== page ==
Carlsberg/Marston’s joint venture

Carlsberg and Marston’s have announced a joint venture: the Danish firm will own 60% of the new Carlsberg Marston’s Brewing Company with Marston’s holding 40% and receiving a cash payment of up to £273M.

The new business will provide a mix of Carlsberg’s mass-market lagers and Marston’s cask, and will also supply Carlsberg beers into Marston’s estate of ~1,400. Commenting on the proposed joint venture beer company, Chief Executive of the Campaign for Real Ale Tom Stainer said:

This announcement about a proposed new Carlsberg Marston’s Brewing Company is a red flag to beer drinkers and pub goers across the UK and gives us cause for concern about the future of British beers, brands and breweries. 

 “If this joint venture goes ahead, we would see further consolidation of the brewing industry into just a few large, international players – to the detriment of our national brewing heritage, consumer choice, the diversity of beer in pubs across the country and the access to market for the small, independent brewing industry. 

 “CAMRA wants to see Carlsberg and Marston’s protect jobs and protect pubs, as well as to resist any brewery closures or moves which would see existing beers losing their identity, or regional character, as part of a merger.”

In our branch area there are several pubs who could be affected. These include, in Derbyshire, the Eyre Arms (Calver), the Scotsman’s Pack (Hathersage) and the Star (Tideswell). In Sheffield, Marston’s have the Double Top (Halfway), Eighteen Ten (Carbrook), the Hare and Hounds (Oughtibridge), the Howard (City Centre), and the Milestone (Crystal Peaks).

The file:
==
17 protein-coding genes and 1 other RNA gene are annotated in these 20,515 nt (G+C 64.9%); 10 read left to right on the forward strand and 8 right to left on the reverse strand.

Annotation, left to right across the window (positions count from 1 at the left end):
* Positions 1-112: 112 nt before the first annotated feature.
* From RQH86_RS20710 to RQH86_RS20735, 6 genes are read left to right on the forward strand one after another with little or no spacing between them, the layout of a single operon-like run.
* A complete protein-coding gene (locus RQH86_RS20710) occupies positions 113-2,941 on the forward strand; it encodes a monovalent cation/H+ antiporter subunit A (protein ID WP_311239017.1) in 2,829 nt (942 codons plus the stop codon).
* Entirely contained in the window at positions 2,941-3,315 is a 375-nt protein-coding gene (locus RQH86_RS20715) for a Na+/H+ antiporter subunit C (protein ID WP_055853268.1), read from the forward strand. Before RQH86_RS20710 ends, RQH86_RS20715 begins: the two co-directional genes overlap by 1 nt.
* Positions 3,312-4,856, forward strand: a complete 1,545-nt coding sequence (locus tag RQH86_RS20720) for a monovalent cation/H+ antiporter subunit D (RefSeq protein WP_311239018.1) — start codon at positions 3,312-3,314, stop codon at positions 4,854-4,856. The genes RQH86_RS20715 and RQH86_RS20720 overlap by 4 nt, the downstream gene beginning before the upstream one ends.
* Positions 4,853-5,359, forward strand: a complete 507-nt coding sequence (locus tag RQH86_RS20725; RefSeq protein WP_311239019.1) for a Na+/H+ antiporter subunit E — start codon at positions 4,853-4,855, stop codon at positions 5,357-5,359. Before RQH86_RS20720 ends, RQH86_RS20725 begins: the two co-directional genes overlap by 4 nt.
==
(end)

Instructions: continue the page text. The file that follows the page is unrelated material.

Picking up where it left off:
We also have concerns regarding the internationally unique Marston’s Brewery. This is the only one in the world to use the ‘Burton Union’ system of brewing: a Union set consists of large wooden casks, on their sides in rows, suspended off the floor in a frame by large metal axles. Each barrel is fitted with a bottom valve that leads to a bottom trough. A cooling coil is in each barrel to control fermentation. The barrels are linked together by a series of pipes so that liquid can be evenly dispersed throughout the Union. Fermenting wort is introduced at the feeder vessel and flows into the barrels. As the yeast ferments, it is forced out of the barrels in bursts. As the fermentation proceeds, a large amount of healthy yeast is retained in the top trough and the beer in the barrels gradually becomes bright. The yeast is collected from the top trough for subsequent use. After about six days, the fully fermented beer is moved to a finishing vessel, blended with other beer, or packaged in casks.

The Burton Union at Marston’s is currently only used to brew Marston’s Pedigree.

Dave Pickersgill

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